Train crashes are common in Tunisia, where much of the rail network is dilapidated, but Tuesday's accident was the deadliest in recent memory
Train crashes are common in Tunisia, where much of the rail network is dilapidated, but Tuesday's accident was the deadliest in recent memory © Fethi Belaid - AFP
Train crashes are common in Tunisia, where much of the rail network is dilapidated, but Tuesday's accident was the deadliest in recent memory
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AFP
Last updated: June 16, 2015

14 dead and 70 injured in Tunisia train crash

At least 18 people were killed and 98 injured Tuesday when a train hit a lorry and derailed at a level crossing in one of Tunisia's worst railway disasters, officials said.

Most of the dead were passengers on the morning rush hour train which hit the lorry in the village of Tabika, around 60 kilometres (40 miles) south of Tunis, the transport ministry said.

"We received the bodies of 17 people," said Riadh Khlifi, director of El Fahes hospital a few kilometres from the accident scene, "and another dead person was sent to Zaghouan hospital".

He added that among the 98 hurt, three were in a critical condition and had been sent to the capital for treatment.

The interior ministry said the train had been en route to Tunis from Gaafour, 120 kilometres to the southwest.

The collision happened at around 6:30 am (0530 GMT).

Transport Minister Mahmoud Ben Romdhane said the accident happened because there was no barrier at the crossing, but this was disputed by the Tunisian National Railway Co (SNCFT).

"The main cause of the accident is the non-existence of a barrier... and protection at the crossing," he told radio station Shems-FM.

"In Tunisia, there are 1,150 rail crossings. Only 250 are equipped with signal posts and barriers and only 150 have lights. This is insufficient."

But SNCFT spokesman Hassen Miaad told Tunisian radio there was "a stop sign and a railway crossing sign at the level crossing".

- 'Bits of flesh everywhere' -

Train crashes are common in Tunisia, where much of the rail network is dilapidated, but Tuesday's accident was the deadliest in recent memory.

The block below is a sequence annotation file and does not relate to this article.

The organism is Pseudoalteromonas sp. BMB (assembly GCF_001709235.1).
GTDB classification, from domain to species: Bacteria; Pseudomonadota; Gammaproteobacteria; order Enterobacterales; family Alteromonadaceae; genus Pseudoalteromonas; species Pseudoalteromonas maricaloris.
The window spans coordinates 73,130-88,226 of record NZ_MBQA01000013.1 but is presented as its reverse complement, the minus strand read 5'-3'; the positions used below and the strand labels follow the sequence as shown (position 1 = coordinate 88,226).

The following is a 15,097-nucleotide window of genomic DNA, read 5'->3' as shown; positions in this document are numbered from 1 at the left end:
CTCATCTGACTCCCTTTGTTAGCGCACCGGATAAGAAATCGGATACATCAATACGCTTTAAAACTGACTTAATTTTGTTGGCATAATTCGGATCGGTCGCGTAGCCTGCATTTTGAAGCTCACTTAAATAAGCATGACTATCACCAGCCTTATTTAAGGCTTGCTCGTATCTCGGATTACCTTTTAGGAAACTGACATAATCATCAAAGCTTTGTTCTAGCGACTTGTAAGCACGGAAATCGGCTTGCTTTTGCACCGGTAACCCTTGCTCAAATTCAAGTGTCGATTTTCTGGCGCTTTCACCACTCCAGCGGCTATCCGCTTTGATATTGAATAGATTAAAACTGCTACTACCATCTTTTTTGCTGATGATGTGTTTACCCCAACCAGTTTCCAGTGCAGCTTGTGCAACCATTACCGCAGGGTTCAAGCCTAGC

The presidency said it had called for an inquiry "to determine the cause of this catastrophe".

Witnesses spoke of mangled wreckage at the scene and dead bodies strewn across the tracks.

"A very loud noise woke me up. At first I thought it was an earthquake but then I saw this overturned truck and the bodies. Two bodies had their legs ripped off," local resident Habib Fayedh told AFP.

The lorry driver, originally reported to have been killed, survived the collision and was questioned by police before being taken to hospital, Fayedh said.

"He was alive but had head injuries. He didn't remember the crash."

Another witness described how bodies had been trapped under one of the carriages, which had overturned on impact.

"This is horrible; there is blood and bits of flesh everywhere," one witness told Shems-FM.

Witnesses said some victims were thrown from the open doors of the train as it ploughed into the lorry.

Bloodstains, items of clothing and abandoned footwear left by passengers could be seen on board the train itself.

One resident said Tuesday's crash was not the first accident to happen at the Tabika crossing, and also blamed a lack of barriers for the collision.

In July, a train derailed in northwest Tunisia, killing five people and injuring around 40.

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